Perhaps it was the dancing at the wedding. Perhaps it was the new shoes. Or maybe it was just an extension of that slight crick I had in my neck when I woke up Sunday.
Whatever the cause, I’ve been experiencing some pretty serious back pain for the last couple of days. Somewhere between the bottom of my neck and the blades of my shoulders, something is terribly wrong.
I went to the University clinic yesterday to find out what. Information helps me to navigate pain. Since the pain was getting worse instead of better, I thought I’d better take the opportunity to do so, while I could still drive. I relied more heavily than usual on my car mirrors. Gosh! Objects are closer than they appear.
I got there at 9:30 a.m. A nurse interviewed me out in the waiting room. I was told that my doctor had patients, but that they would try to work me in. I let her know that I would see any doctor that could be made available. Then I sat. For a really long time.
After about twenty minutes, I was told that I could see my doctor at noon.
I went in the bathroom to cry.
Then I came back out, and read most of a book. Then, when I couldn’t read, I went outside and cried again.
I approached the desk:
“Um… I’m here for an urgent pain situation. Don’t you have an on-call doctor specifically for walk-ins?”
The two women at the desk semi-glared at me. Ok, my tone was a little ugly. I admit that.
However, this time there was someone behind the big desk who seemed to care. He asked me how long I had been waiting, and what was going on. After I told him, he explained that I really would just have to wait, but that he would check me in and get me into a room so that I could lie down while I was waiting. I was very grateful for that. It made a huge difference, and it let me get through the experience without bursting into tears again.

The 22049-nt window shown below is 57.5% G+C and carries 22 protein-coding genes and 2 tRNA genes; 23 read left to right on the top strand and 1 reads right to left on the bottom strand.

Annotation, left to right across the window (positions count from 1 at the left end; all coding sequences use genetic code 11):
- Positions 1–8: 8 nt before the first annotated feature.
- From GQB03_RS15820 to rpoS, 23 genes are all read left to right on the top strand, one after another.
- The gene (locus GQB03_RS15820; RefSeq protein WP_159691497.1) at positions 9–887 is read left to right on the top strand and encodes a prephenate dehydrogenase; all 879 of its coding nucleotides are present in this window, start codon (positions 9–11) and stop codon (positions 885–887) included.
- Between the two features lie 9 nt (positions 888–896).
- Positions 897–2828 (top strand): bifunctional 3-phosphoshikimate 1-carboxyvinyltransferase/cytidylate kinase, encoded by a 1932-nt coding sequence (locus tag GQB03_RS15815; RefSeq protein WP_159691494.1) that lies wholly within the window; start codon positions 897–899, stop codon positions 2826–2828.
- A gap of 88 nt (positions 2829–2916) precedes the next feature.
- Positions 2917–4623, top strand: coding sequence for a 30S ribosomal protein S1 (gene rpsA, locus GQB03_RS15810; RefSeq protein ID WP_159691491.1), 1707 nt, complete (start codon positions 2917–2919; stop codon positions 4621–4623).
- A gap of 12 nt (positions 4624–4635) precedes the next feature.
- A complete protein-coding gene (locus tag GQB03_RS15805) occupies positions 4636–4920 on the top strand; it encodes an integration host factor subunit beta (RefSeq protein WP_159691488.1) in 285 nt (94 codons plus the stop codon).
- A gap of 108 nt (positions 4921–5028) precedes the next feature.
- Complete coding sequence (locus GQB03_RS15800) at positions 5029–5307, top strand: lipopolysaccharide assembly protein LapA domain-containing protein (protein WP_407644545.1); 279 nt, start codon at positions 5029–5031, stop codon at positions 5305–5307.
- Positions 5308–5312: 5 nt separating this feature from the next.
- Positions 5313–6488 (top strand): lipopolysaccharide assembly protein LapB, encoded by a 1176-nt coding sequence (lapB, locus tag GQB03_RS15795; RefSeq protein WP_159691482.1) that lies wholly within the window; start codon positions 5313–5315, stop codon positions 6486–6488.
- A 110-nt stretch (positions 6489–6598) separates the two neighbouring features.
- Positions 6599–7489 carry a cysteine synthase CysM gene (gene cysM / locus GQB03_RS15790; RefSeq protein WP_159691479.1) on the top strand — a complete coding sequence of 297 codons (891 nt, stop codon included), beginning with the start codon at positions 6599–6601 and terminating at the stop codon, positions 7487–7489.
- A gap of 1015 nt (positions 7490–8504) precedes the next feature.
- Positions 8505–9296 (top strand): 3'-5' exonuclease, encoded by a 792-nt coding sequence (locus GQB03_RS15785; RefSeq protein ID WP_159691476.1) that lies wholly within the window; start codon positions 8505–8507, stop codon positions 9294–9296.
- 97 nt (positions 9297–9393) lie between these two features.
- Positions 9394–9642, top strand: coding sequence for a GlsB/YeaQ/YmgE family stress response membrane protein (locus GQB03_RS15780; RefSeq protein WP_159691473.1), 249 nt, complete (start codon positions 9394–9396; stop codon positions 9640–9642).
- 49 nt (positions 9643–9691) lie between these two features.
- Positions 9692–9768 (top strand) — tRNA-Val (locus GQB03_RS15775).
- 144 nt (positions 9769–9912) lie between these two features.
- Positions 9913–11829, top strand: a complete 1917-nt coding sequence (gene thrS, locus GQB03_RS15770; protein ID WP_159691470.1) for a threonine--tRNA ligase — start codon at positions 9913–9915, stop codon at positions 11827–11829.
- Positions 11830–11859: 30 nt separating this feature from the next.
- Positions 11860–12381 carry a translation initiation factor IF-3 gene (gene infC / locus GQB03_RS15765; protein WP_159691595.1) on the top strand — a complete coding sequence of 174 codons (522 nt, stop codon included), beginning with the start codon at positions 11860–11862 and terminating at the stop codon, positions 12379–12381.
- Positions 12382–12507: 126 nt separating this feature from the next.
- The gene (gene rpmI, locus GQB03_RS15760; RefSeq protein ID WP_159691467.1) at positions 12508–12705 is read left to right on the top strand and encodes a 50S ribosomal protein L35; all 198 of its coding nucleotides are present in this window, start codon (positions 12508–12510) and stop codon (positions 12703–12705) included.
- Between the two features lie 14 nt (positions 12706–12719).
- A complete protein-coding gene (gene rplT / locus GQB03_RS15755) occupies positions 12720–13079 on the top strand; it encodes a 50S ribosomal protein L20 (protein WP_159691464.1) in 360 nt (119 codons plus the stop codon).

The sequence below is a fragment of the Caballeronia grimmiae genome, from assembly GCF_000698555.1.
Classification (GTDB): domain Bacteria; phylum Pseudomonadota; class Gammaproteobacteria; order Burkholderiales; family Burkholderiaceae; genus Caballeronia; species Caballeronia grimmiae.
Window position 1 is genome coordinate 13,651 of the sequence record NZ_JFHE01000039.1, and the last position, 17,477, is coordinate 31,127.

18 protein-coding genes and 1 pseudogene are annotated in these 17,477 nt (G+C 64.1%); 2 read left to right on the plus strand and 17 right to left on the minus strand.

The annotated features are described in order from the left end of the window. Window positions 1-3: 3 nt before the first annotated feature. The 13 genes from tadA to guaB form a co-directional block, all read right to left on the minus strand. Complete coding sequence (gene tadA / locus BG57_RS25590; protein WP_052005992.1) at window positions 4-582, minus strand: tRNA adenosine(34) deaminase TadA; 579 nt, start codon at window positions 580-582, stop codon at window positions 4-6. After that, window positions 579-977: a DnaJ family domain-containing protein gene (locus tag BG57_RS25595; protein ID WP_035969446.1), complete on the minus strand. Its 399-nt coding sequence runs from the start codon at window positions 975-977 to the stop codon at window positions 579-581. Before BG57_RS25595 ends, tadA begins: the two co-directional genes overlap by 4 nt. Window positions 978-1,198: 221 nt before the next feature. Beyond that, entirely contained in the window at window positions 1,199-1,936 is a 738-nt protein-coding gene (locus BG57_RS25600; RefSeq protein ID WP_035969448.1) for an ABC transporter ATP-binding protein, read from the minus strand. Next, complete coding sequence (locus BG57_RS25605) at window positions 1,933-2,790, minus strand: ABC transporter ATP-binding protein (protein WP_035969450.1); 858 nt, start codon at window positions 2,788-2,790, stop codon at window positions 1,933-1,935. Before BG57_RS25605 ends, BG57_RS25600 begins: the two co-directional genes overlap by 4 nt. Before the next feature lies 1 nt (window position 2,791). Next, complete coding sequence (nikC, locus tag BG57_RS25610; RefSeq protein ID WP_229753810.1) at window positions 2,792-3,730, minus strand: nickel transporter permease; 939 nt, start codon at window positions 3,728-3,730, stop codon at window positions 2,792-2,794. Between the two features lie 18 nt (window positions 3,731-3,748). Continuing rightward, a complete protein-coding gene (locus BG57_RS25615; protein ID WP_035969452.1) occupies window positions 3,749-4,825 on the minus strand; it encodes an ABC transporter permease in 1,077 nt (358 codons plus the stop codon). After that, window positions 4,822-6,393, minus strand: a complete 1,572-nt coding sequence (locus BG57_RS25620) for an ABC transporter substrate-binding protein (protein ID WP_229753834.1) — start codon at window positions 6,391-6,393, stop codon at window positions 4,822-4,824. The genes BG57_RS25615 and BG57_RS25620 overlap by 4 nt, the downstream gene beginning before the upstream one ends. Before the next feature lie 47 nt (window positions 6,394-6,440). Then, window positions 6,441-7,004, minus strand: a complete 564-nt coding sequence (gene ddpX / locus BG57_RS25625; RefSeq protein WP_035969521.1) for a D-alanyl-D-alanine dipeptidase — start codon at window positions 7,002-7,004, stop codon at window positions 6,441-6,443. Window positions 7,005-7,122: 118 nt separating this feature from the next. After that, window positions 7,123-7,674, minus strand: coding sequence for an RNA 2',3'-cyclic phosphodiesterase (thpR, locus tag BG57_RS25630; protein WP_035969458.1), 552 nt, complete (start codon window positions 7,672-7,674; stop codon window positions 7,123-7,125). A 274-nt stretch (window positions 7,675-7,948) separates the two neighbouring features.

By the way, I tend to be a bit of a stoic. I don’t cry that often. It really, truly hurt, and my frustration level intensified the situation.
Well, I finally saw my doctor. She didn’t order an x-ray. She felt that it was a muscle issue, not a skeletal one. Yes, the vertebrae were all messed up, but with the deep muscle spasms that were by this time affecting much of my back (and radiating to my shoulders and arms, and not allowing me to turn my head very far to the left) had to be calmed down before an x-ray would make any sense anyway.
There was an amusing moment when she asked me how I would rate the pain from 1-10. I hate that question. Pain is so subjective, and I always have the tendency to under-rate it (stoic, see?). I said that if I hadn’t experienced a ruptured ectopic pregnancy, I would put it at a 10. She smiled at me. She got it. That was a whole different kind of scale – at that point, I’m not sure it’s even pain anymore, but we don’t really have another word to describe it.
This back pain is the worst muscle pain I’ve ever felt, though.
Evidently, using the hot tub was the wrong thing to do. She said I could try that later, when the muscles were healing. As it was, it probably disturbed the muscles even further.